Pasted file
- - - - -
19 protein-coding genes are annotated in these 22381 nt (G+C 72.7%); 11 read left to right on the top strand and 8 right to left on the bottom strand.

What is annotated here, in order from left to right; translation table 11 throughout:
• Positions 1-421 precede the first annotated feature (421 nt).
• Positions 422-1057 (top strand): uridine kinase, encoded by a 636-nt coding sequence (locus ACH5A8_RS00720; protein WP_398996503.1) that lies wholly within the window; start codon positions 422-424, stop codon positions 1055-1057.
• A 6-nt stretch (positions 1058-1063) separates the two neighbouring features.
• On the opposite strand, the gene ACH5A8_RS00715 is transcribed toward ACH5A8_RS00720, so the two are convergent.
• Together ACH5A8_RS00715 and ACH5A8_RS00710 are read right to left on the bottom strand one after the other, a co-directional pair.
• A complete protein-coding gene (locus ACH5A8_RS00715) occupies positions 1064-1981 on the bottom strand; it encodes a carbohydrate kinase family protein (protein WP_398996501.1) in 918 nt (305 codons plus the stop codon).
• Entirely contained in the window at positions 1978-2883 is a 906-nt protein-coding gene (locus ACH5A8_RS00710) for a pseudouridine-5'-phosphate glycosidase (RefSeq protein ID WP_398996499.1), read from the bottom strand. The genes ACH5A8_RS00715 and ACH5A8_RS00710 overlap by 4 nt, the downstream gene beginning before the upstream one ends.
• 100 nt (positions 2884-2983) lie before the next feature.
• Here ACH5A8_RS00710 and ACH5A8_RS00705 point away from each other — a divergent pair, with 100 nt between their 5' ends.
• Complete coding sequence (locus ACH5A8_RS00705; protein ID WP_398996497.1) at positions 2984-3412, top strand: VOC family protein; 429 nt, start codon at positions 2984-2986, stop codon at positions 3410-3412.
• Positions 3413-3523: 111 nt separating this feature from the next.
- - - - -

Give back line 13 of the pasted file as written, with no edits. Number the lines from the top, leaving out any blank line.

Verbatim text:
• Positions 3413-3523: 111 nt separating this feature from the next.